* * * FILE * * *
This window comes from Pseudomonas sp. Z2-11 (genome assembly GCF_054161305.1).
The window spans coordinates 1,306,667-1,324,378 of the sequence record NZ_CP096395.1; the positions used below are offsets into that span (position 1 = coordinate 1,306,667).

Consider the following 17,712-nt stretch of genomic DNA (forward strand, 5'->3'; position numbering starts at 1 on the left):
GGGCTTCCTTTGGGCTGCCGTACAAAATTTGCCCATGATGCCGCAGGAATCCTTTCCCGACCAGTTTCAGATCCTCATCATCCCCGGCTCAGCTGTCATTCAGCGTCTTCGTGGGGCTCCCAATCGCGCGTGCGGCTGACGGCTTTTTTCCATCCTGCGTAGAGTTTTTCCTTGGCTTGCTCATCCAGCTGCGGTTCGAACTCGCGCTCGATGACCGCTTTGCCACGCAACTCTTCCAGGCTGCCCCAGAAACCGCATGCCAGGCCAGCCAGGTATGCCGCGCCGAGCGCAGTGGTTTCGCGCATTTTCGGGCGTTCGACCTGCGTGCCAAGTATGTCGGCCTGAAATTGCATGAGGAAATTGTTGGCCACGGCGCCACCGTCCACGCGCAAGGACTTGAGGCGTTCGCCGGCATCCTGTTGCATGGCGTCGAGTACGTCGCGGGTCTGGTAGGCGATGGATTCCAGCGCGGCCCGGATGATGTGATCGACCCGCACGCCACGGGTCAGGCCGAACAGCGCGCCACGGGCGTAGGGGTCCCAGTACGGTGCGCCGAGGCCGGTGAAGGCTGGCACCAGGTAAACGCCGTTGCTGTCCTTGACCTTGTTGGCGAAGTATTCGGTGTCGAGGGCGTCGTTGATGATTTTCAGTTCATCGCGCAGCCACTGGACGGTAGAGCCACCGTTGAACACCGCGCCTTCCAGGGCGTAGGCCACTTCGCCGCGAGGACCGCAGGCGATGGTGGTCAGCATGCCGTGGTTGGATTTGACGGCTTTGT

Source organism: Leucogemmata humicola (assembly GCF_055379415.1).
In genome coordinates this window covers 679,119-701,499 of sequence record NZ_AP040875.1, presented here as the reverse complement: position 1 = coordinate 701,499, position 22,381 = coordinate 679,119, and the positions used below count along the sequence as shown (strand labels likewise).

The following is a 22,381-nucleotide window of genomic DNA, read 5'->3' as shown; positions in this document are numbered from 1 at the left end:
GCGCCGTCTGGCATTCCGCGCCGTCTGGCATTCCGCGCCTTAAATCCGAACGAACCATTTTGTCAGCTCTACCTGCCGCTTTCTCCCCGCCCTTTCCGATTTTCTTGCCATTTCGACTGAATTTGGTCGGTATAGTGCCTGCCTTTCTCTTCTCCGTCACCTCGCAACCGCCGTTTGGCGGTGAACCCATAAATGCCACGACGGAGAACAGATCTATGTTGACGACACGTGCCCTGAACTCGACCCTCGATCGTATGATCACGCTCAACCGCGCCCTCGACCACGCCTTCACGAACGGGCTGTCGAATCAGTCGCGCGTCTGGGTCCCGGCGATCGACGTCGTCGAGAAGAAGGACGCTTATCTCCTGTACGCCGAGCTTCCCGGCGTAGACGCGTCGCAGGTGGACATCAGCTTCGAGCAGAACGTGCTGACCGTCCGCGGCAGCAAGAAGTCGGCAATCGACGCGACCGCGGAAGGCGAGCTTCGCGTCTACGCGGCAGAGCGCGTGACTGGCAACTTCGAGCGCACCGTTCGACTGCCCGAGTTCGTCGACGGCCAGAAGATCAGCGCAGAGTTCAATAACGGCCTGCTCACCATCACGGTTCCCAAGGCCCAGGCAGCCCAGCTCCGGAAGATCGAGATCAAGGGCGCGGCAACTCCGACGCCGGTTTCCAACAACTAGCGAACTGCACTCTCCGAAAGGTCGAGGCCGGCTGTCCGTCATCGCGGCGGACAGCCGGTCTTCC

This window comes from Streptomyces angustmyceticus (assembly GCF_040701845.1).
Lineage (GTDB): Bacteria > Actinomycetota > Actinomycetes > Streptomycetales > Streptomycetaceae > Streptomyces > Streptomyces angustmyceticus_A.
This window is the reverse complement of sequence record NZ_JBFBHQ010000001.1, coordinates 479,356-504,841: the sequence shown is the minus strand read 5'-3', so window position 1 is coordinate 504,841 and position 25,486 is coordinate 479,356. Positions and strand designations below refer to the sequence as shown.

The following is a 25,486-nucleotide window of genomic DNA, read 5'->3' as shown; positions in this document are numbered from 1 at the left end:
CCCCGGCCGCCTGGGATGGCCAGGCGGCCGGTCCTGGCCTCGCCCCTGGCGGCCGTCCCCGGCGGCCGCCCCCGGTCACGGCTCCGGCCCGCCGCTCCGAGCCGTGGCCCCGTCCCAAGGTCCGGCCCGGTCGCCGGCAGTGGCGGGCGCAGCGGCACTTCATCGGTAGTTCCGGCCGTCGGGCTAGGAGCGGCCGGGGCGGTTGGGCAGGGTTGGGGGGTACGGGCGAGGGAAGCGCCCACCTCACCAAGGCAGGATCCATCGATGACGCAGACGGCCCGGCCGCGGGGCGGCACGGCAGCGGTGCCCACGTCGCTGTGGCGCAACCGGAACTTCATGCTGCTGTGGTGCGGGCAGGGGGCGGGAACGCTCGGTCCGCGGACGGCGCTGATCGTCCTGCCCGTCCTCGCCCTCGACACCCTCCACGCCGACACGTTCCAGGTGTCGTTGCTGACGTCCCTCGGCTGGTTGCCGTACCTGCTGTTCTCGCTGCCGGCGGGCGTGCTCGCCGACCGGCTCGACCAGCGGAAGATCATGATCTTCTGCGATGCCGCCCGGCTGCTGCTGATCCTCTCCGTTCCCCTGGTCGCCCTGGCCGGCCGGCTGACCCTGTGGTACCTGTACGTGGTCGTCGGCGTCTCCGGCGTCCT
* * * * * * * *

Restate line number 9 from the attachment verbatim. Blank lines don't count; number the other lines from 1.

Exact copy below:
This window comes from Streptomyces angustmyceticus (assembly GCF_040701845.1).